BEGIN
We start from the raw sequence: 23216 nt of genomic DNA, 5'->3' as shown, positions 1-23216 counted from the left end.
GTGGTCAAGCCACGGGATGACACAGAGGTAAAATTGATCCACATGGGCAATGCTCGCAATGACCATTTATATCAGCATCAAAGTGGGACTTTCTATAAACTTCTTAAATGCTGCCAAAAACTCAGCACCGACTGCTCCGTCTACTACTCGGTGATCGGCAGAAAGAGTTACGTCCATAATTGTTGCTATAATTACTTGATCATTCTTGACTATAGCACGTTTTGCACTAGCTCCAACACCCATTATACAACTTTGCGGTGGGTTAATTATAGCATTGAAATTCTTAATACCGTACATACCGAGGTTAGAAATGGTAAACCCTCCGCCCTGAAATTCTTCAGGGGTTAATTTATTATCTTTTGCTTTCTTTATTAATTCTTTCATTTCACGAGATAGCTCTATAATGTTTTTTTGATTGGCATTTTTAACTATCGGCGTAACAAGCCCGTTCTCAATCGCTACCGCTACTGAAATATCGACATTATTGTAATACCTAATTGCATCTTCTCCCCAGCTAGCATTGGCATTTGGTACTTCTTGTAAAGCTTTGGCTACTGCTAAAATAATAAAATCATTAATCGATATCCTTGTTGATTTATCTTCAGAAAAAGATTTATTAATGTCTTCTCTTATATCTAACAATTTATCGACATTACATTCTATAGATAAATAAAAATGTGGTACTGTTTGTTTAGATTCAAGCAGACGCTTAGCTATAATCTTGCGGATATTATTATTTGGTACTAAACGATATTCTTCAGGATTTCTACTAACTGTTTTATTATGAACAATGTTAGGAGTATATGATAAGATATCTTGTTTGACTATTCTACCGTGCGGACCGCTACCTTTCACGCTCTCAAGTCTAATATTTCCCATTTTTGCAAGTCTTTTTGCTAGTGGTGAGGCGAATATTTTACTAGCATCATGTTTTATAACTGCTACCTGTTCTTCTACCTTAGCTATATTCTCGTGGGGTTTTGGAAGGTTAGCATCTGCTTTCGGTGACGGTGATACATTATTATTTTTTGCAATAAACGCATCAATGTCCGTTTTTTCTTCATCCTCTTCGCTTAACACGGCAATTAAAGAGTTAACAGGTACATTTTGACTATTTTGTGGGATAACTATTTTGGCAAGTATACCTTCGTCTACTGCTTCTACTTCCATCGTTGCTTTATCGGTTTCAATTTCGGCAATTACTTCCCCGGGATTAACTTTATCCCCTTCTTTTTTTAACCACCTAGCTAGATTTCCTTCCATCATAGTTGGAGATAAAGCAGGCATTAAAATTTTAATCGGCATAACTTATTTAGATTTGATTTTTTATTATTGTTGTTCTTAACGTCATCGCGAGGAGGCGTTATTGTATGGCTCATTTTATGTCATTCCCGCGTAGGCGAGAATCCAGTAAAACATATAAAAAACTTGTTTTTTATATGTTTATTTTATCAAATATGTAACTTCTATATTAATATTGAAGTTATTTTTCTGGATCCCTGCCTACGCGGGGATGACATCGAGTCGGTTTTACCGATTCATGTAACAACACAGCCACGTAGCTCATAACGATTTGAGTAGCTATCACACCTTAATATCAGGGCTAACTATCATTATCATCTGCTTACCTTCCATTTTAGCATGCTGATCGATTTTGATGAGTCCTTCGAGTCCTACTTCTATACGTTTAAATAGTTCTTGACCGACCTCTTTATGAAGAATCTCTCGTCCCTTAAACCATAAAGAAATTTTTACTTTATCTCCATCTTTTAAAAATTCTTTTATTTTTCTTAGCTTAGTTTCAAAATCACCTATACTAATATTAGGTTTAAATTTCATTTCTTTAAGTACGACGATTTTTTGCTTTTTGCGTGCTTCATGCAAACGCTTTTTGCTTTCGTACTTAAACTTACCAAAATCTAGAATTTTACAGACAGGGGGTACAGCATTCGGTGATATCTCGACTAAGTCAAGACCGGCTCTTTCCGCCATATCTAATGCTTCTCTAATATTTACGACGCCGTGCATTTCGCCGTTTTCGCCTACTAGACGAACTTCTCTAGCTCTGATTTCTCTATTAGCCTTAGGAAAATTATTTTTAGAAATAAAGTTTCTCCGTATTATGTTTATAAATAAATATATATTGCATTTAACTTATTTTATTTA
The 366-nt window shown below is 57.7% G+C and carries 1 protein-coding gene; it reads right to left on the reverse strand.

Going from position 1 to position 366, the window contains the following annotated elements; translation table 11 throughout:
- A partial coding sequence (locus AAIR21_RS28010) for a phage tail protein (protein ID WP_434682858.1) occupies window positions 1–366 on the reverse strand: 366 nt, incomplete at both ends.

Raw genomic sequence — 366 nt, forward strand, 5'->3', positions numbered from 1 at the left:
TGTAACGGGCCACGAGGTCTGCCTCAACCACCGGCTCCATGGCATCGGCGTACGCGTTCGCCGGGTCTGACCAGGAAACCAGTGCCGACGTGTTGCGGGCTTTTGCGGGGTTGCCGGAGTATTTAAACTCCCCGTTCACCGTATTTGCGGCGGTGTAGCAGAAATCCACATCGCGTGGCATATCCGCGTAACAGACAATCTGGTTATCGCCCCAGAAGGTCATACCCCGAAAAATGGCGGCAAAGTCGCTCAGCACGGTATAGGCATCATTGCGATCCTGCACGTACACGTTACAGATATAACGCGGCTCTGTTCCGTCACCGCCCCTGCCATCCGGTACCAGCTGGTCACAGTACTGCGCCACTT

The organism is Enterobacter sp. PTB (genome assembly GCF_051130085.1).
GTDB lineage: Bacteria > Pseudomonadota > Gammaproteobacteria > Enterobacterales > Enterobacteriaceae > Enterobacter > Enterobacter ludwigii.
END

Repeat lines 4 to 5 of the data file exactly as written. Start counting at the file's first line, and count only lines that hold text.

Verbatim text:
Going from position 1 to position 366, the window contains the following annotated elements; translation table 11 throughout:
- A partial coding sequence (locus AAIR21_RS28010) for a phage tail protein (protein ID WP_434682858.1) occupies window positions 1–366 on the reverse strand: 366 nt, incomplete at both ends.